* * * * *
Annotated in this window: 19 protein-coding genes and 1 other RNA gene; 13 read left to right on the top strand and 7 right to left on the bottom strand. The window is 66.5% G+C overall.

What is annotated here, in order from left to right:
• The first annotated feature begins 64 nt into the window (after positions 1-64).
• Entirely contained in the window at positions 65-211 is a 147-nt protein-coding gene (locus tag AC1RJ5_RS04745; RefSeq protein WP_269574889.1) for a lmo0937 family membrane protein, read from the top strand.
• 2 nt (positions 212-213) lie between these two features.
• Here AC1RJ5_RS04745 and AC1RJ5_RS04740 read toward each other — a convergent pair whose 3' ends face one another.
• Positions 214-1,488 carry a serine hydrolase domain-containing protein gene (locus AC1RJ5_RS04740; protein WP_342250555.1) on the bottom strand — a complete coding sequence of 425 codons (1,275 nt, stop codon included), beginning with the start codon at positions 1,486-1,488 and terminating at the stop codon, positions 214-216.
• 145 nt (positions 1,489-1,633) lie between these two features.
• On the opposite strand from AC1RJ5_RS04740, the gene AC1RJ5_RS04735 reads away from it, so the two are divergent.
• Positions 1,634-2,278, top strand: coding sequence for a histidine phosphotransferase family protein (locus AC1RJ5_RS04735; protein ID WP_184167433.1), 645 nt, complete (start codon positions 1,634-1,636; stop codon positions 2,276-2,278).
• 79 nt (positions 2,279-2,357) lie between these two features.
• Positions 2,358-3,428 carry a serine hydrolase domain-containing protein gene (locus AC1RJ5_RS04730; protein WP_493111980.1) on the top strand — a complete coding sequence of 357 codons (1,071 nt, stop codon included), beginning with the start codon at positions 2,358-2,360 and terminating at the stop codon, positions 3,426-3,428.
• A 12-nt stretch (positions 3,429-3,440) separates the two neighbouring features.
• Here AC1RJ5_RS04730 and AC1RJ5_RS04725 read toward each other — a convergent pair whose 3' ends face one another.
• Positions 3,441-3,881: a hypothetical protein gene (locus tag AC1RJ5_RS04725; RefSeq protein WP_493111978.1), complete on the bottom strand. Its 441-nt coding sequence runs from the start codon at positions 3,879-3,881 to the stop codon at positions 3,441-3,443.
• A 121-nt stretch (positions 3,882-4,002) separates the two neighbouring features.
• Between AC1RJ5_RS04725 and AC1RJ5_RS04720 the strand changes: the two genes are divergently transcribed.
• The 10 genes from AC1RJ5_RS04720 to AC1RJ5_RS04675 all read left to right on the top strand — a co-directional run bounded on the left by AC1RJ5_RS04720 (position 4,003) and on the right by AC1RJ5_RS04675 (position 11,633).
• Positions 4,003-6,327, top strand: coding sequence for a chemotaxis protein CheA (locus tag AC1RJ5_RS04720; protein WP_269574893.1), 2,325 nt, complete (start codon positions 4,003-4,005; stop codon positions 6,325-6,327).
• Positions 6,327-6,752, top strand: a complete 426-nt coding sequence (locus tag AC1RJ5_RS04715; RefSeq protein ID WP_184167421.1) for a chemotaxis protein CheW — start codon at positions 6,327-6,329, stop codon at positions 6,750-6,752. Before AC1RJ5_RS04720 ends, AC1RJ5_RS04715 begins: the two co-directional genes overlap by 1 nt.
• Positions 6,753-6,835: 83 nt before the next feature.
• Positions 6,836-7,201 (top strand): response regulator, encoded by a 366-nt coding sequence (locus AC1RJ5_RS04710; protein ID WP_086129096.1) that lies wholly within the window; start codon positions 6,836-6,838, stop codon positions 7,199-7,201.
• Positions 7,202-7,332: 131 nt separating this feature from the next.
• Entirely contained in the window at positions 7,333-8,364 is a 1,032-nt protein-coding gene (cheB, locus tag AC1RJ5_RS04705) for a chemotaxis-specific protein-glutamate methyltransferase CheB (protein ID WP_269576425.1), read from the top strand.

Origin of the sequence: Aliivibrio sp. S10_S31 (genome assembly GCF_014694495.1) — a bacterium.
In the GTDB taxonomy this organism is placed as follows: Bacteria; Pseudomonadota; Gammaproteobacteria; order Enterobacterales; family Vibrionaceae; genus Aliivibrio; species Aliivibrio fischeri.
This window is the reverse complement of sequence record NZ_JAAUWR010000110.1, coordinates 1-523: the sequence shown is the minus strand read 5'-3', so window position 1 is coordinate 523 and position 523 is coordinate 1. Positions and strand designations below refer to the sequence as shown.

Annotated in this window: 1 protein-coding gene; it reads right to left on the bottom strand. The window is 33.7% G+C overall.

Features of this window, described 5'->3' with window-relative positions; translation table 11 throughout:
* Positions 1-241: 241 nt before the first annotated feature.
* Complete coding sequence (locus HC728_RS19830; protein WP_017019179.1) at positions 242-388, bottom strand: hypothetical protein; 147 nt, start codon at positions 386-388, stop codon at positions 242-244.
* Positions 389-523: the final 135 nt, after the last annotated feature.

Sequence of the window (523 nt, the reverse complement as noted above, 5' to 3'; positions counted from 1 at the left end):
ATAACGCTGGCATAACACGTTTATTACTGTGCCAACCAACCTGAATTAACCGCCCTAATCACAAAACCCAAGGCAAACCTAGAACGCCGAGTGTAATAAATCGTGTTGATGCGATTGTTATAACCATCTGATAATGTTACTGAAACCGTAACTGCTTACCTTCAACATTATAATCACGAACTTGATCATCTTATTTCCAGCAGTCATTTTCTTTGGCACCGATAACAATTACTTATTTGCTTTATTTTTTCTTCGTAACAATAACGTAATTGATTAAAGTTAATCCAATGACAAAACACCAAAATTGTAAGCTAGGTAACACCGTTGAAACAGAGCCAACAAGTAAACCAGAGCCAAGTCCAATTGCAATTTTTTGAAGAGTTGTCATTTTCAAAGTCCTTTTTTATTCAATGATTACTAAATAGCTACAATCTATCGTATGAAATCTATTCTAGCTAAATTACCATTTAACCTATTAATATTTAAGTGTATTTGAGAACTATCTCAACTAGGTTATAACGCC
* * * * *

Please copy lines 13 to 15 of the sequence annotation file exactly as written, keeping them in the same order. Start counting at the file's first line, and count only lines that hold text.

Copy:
• A 12-nt stretch (positions 3,429-3,440) separates the two neighbouring features.
• Here AC1RJ5_RS04730 and AC1RJ5_RS04725 read toward each other — a convergent pair whose 3' ends face one another.
• Positions 3,441-3,881: a hypothetical protein gene (locus tag AC1RJ5_RS04725; RefSeq protein WP_493111978.1), complete on the bottom strand. Its 441-nt coding sequence runs from the start codon at positions 3,879-3,881 to the stop codon at positions 3,441-3,443.